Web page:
When asked if Office Live Workspace was a response to the growing threats in the online productivity space, the Microsoft spokesperson said that it was "created to enable Office users to access their information anywhere and share their work with others, whether at home, work and school."
The existing Office Live offering will be rebranded Office Live Small Business, a change announced by Microsoft CEO Steve Ballmer at the companys Worldwide Partner Conference in July.
Microsoft is also now differentiating between the "Live" services targeted at individuals, business users and virtual workgroups and the "online" services that live in its data centers and that are geared toward large organizations with more advanced IT needs.
The online offerings from Microsoft are one of the three ways customers can get their software; the others are by buying and hosting the software themselves on-premises or through the hosted services available from Microsofts partners.
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Peter Galli has been a financial/technology reporter for 12 years at leading publications in South Africa, the UK and the US. He has been Investment Editor of South Africa's Business Day Newspaper, the sister publication of the Financial Times of London.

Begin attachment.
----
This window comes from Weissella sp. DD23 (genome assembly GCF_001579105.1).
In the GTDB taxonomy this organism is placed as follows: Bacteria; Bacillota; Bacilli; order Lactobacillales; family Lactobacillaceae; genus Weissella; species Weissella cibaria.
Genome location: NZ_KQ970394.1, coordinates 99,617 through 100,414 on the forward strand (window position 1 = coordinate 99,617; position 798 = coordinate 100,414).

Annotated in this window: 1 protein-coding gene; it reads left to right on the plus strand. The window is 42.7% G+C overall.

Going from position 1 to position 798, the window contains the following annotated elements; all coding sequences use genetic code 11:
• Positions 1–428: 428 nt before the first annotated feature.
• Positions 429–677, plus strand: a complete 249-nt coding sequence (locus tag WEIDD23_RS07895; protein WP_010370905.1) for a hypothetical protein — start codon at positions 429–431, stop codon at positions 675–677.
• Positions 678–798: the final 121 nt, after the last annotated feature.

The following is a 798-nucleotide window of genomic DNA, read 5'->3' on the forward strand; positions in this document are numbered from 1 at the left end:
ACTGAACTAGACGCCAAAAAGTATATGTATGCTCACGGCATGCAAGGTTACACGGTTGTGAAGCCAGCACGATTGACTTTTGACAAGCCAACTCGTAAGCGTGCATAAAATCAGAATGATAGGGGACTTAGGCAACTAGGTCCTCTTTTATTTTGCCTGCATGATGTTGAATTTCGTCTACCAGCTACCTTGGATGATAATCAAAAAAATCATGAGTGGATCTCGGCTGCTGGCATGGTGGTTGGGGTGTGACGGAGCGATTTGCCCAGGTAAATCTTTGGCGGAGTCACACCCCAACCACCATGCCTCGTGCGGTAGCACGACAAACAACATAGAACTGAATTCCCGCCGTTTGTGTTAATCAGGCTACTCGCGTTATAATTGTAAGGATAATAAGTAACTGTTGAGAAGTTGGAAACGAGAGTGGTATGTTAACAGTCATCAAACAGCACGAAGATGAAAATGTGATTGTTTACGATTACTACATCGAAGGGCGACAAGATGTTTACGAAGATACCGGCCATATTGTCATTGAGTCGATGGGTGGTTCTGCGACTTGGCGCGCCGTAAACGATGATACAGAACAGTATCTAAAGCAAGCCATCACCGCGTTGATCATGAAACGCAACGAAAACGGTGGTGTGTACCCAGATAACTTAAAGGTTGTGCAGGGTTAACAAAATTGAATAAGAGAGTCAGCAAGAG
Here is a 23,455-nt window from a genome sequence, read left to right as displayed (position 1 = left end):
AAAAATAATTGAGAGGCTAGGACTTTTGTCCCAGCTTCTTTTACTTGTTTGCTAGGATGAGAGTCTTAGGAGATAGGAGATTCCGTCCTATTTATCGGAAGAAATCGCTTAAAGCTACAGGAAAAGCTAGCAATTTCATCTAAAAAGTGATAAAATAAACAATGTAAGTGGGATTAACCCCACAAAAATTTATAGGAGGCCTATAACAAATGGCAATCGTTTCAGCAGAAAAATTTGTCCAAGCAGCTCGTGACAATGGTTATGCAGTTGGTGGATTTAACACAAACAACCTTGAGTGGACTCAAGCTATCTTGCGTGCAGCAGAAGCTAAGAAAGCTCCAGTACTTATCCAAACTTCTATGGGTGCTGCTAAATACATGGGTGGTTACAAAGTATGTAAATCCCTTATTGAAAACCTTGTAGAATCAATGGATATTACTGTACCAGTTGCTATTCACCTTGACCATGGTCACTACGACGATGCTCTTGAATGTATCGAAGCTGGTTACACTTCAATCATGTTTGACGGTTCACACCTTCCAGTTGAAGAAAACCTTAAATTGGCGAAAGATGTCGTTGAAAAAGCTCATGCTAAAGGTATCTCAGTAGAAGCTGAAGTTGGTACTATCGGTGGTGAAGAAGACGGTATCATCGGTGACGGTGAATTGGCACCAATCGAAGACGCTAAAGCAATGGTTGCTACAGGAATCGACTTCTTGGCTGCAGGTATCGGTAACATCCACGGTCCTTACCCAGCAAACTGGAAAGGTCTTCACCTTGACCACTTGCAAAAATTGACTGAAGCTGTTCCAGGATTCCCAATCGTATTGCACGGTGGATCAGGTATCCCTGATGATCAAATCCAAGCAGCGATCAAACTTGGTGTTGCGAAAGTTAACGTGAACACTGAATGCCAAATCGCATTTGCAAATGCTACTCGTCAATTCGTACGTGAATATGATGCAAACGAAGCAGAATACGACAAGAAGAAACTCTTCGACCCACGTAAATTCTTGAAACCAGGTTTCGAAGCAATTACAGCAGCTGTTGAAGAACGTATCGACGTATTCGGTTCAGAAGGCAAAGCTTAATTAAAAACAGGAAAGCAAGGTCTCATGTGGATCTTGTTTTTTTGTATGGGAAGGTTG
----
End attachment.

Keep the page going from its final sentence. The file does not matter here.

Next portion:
He was also Group Financial Communications Manager for First National Bank, the second largest banking group in South Africa before moving on to become Executive News Editor of Business Report, the largest daily financial newspaper in South Africa, owned by the global Independent Newspapers group.
He was responsible for a national reporting team of 20 based in four bureaus. He also edited and contributed to its weekly technology page, and launched a financial and technology radio service supplying daily news bulletins to the national broadcaster, the South African Broadcasting Corporation, which were then distributed to some 50 radio stations across the country.
He was then transferred to San Francisco as Business Report's U.S. Correspondent to cover Silicon Valley, trade and finance between the US, Europe and emerging markets like South Africa. After serving that role for more than two years, he joined eWeek as a Senior Editor, covering software platforms in August 2000.
He has comprehensively covered Microsoft and its Windows and .Net platforms, as well as the many legal challenges it has faced. He has also focused on Sun Microsystems and its Solaris operating environment, Java and Unix offerings. He covers developments in the open source community, particularly around the Linux kernel and the effects it will have on the enterprise.
He has written extensively about new products for the Linux and Unix platforms, the development of open standards and critically looked at the potential Linux has to offer an alternative operating system and platform to Windows, .Net and Unix-based solutions like Solaris.
His interviews with senior industry executives include Microsoft CEO Steve Ballmer, Linus Torvalds, the original developer of the Linux operating system, Sun CEO Scot McNealy, and Bill Zeitler, a senior vice president at IBM.